To say that communication is important in a relationship is like saying that man must breathe to live: one simply shouldn’t have to specify its importance. Yet somehow, although I have never heard of a person who died because he forgot how to breathe, I have seen many relationships fall apart due to a distinct lack of communication or inability to communicate.
We all know from experience that effective communication is hard enough when you’re occupying the same physical space as another person, but when you’re across the state, the country, the world, from your loved one, complications can increase tenfold. Luckily for those of us who are in long distance relationships, this is no longer the 1920s and there are hundreds of nearly-free ways to communicate over vast distances: e-mail, telephone, text, instant messenger, video conferencing, instagram, FaceBook, and goodness knows how many variations of each of those there are; but even having the means does not automatically make communication happen.
With the world separating us, my Dom and I have to make a conscious effort to make ourselves available for each other throughout the day in one form or fashion. I want to emphasize that this is not a rule that my Dom has given me, it’s a standard that both of us have set for ourselves. Under no casual circumstances is it acceptable for either of us to trot off from all means of communication without word—especially not for longer than a day. If we know that we are going to be inaccessible for the day—even for a few hours—it’s something that we make a point to share with each other. So, if you’re thinking of entering a long distance relationship, or you’re already knee-deep in one, make sure that both you and your Dominant understand that there are very few circumstances where it is okay to not check in throughout the day.
Granted, sometimes staying in touch takes a little bit of creativity. For instance: today my Dom is out of town visiting friends. She told me last night that she would be away from the computer for most of the day. Neither of us have international texting (which we found out the hard way, unfortunately), but both of us have smartphones that are connected to our e-mail addresses. Both of us get notifications when we get new e-mails, and both of us have the ability to read and respond to e-mails from our phones. So naturally, on days like this when one of us is away from the computer but has access to our phone, we spend the day e-mailing back and forth.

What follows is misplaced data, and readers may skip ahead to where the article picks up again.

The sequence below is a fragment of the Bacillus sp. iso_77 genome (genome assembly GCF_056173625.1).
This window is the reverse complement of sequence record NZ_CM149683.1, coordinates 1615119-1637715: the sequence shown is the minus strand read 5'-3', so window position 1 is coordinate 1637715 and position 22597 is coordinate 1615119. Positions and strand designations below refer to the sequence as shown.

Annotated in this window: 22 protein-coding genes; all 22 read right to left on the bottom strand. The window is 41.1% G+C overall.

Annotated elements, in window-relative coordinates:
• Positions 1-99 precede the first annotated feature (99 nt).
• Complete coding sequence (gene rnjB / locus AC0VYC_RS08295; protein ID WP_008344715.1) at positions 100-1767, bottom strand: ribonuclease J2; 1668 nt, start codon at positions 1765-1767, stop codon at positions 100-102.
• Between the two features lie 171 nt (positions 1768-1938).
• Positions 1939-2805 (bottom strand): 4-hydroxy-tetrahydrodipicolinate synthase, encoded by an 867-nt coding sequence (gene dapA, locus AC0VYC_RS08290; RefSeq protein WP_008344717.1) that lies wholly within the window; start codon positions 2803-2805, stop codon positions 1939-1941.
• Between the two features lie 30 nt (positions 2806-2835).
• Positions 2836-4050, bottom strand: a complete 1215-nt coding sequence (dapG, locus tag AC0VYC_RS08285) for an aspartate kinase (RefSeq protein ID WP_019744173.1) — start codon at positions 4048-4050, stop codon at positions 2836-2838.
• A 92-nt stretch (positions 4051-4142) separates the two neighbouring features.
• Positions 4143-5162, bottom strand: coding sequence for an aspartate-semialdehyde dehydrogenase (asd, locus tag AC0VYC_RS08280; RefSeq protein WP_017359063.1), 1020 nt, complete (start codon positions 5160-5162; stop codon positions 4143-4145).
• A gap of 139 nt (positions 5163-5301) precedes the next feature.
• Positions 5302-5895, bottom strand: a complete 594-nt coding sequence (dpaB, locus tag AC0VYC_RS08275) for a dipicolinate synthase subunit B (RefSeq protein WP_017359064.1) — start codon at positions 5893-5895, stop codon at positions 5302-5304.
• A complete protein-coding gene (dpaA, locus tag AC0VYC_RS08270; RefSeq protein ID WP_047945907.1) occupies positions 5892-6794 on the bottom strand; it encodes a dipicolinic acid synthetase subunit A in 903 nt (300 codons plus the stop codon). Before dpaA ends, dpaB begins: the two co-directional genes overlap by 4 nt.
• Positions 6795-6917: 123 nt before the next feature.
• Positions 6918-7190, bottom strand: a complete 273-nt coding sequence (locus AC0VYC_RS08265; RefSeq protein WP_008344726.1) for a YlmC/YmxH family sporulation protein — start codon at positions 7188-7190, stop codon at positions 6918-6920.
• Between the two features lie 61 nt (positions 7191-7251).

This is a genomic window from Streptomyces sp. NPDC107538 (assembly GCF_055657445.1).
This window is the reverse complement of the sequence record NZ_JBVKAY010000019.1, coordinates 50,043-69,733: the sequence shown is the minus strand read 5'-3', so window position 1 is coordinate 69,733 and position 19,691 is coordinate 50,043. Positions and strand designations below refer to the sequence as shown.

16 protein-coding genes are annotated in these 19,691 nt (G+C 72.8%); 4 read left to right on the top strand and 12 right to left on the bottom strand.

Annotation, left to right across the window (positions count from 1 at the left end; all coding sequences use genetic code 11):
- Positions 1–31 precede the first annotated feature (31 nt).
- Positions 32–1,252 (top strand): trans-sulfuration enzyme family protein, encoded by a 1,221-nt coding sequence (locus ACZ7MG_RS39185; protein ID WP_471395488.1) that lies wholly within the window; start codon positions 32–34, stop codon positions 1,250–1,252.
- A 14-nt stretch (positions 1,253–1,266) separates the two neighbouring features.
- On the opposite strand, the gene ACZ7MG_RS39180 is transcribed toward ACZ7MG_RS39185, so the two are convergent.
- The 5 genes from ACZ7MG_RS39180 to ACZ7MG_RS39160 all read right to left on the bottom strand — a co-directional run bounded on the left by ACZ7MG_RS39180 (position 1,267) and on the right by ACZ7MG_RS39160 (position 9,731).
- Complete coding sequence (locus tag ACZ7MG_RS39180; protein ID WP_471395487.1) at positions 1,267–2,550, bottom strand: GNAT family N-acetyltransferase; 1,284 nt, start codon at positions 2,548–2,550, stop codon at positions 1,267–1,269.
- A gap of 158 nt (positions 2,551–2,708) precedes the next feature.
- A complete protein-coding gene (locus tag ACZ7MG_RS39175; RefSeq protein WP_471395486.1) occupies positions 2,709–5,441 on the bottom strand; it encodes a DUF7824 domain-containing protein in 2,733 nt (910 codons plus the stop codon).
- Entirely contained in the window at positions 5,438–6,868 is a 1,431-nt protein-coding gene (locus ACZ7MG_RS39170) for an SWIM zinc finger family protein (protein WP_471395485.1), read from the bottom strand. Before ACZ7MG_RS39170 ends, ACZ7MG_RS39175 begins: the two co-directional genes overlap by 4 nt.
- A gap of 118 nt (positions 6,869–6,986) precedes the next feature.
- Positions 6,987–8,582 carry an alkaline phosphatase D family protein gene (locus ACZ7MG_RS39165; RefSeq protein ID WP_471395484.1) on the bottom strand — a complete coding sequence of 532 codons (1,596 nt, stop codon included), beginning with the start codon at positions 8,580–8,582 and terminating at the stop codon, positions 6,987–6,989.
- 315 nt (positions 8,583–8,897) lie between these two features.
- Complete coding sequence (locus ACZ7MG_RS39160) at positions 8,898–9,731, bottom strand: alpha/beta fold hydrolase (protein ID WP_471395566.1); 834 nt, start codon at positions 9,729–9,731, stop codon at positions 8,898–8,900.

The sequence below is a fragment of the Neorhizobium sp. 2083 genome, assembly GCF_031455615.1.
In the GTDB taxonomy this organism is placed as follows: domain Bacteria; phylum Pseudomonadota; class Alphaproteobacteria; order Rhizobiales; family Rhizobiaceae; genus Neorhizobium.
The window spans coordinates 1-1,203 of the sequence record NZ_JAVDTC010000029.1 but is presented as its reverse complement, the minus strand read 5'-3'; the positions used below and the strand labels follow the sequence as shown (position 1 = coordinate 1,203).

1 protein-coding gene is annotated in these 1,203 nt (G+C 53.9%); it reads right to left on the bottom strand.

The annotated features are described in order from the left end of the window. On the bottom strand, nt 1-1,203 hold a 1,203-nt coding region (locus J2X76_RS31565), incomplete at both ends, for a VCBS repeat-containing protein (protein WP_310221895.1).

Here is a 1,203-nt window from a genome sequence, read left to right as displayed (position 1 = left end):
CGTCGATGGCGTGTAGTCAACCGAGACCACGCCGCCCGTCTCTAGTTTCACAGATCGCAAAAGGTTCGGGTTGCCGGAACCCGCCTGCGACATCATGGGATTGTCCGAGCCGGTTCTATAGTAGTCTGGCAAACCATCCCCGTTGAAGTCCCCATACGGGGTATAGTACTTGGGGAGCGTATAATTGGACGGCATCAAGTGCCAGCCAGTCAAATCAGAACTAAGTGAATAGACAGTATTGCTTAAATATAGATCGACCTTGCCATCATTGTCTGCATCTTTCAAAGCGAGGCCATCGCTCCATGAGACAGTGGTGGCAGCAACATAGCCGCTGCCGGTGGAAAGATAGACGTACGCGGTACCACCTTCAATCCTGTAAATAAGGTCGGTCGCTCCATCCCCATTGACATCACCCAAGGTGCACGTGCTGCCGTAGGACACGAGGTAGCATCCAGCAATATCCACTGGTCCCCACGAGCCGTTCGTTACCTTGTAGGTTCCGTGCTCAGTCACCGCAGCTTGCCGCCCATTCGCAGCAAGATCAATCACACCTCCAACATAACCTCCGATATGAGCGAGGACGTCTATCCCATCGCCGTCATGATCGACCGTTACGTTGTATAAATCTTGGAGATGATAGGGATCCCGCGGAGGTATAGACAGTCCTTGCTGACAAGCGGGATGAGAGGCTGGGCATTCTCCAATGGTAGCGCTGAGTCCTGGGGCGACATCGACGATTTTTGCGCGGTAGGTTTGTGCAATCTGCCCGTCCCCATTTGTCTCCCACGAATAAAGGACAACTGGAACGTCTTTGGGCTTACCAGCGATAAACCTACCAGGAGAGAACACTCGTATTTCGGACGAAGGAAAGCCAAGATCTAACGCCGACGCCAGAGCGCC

At the end of the day, how you communicate isn’t always as important as why. Being able to talk to someone, feeling safe enough to express your concerns, beliefs, points of view, is the foundation for any kind of working relationship. I stated before that I had seen many relationships which didn’t face the challenges of being long distance crumble under lack of ability to effectively communicate—sometimes even lack of trying.
The Three Types of Communication Within D/s Relationships
Having come from a family of psychology majors, I could sit here and explain to you the technical process that people go through when they communicate (effectively or ineffectively, whatever the case may be) but for the purpose of this article, we’ll say that there are three major types of communication within a D/s relationship: companionate, elucidation, and disclosure.
The word “companionate” is derived from “companion.” It implies two things: the first is that you are equal to the person you are with; the second is that you and the person you are with provide each other with an equal source of comfort and company. I have said in the past that a good foundation for D/s relationships comes from being with someone that you’re compatible with outside of the life-style, and so the first type of communication that you need to be aware of is the general, every day communication—the companionate communication—of general, every day relationships. It’s the part of communication where you tell your partner how your day went, what happened at work that bothered you, or summarize the funny section of the book you’re reading. You share your interests, your fears, your ambitions, not with your Dominant, but with the person you love and respect as they love and respect you.